My son is 17 months. Is he too young to homeschool? Or what should I be including in his day. Right now he plays with everthing, including pots and pans, remote controls, and toys - many learning toys, and he can play on my ipad pretty well. He knows how to find his app, and figure out what different swipes do, etc. He can even open youtube and paly videos. He can talk a little. He can't say certain sounds and it seems like he knows so he doesn't really try. He is no parrot, that's for sure (like my friends daughter who's vocabulary is enormous). But I can give him direction and he can do it so he understands. I just want augment all this and don't know how. He can't let me read him a book. 1 to 2 pages into it he closes the book, or keeps turning the pages, etc. I still try to read to him, but I feel like I'm forcing it. He loves to climb right now. Hoping to move this year into the house and I'll be able to make an obstacle course for him outdoors, but for not it's play places like Monkey Buziness.. Any suggestions on what has helped your kids learn new things other than the regular grocery store, and all that stuff (he's with me all the time...). Thanks!!!
At that age, my kids learned through play. I am not a big fan of letting kids learn on electronics, to be honest. I prefer classic toys....blocks, musical instruments, stacking toys....check out Discovery Toys. Audio books are a great option. I played them all the time....in the car, at naptime, etc.... Classical music is great, too. Finger painting is a perfect way to work on motor skills.
I usually don't formally school until 5 or 6. Between the ages of new born and 2, I'll read. Between 2 and 4, I usually read and add in educational videos, arts, crafts, and lots of play. My son is 2, will be 3 this fall, and wants to learn so I'm going to start him slowly with a curriculum of books, math, arts, crafts, and lots of play.
Starting at newborn I just kept adding things they'd get interested in. Talk to him constantly. My Mom used to say that the reason my sons are never quiet is that I never stopped talking for the first years of their lives.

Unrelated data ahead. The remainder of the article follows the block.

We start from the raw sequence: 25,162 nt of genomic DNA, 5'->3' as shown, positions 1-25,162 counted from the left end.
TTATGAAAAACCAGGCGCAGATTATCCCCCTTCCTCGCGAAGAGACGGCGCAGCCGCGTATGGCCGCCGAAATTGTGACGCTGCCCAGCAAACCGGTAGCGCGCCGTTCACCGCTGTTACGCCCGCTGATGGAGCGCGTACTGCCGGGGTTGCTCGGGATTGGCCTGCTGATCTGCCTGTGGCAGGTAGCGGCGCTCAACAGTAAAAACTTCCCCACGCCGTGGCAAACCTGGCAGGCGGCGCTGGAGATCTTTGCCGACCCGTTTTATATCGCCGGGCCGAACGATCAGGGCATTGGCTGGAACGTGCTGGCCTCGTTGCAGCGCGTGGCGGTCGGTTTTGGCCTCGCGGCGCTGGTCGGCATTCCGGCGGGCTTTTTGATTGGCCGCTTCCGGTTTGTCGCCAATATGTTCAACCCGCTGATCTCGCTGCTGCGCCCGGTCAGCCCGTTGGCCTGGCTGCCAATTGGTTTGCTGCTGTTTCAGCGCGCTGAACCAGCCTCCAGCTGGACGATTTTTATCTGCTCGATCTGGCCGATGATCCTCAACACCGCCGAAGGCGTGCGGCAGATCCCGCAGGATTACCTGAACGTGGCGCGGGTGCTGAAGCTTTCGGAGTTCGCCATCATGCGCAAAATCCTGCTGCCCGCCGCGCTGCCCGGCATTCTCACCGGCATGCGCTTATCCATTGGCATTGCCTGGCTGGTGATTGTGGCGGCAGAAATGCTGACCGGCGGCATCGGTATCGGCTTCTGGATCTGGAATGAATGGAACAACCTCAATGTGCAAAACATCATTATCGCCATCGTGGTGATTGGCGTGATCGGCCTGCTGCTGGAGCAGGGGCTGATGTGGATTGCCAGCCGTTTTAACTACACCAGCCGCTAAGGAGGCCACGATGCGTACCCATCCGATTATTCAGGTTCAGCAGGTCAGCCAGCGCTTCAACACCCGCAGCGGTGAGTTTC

While shopping I would tell them what I was buying, what color it was, it's texture. When we stacked blocks I'd say now I'm going to put the blue one on top of the red one, etc. When I was making my sandwich I'd tell them now I spread the hummus on the bread to help make all these veggies stick together, here's the red pepper, here's the green lettuce, etc. When I washed clothes we'd call out the colors we could see as they spun "around and around" in the washer.
Of course I read to them and snuggled them too, but talking got them talking early. And playing with words. Sing song that rhyme and repeat and alliterate...Down by the Bay (then make up extra verses together when he gets old enough to pick up the pattern), The Greenwood Tree, A Sailor Went to Sea Sea Sea, The Cat Came Back.... odd songs, funny songs.
Homeschooling begins at birth. What you do changes as they get older. Instead reading Dr. Seuss to my kids I am reading books on physics and chemistry. LOL At that age I recommend just playing together and following his interests. Imaginative play is awesome. I recommend lots of books and play doh. Make sure he sees you reading every day. Read out loud as he plays especially poetry. I also got my sons hooked on science by watching mythbusters early on. Remember to take it easy together and just have fun.
I do not know I started doing home school when my children we 6 th month we watch Dora six month movies learning movies watching leapfrog
movements verbs where you have to move to make the verbs
grammar rock c.d.
school house rock D.V.D.
Doing to Dollar Store having putting up letters and colors and shapes and numbers around the house see if they can find them find puzzles with numbers shapes letters colors spelling words for that week and have then find them pick a letter for that week find different books toys that start with it around the house look in a book and see if they can find that letters. Reading them books having them doing the movements. Find objects see if they can put it over and under ect. Write their names on different things besides paper like chalkboard I put a poster board on wall and had them to write their names on it. drawing paper all ways music: ABC's and 123s colors shapes. I using have them never sitting down till school is over we bake cakes cookies make jello pudding.
that is next year for my twins are going in to kindergarten.
what do your child or children want to learn about in science and what do you want to teach them for science.
Bill Nye Science
Magic School Bus movies I am working on having this all this summer.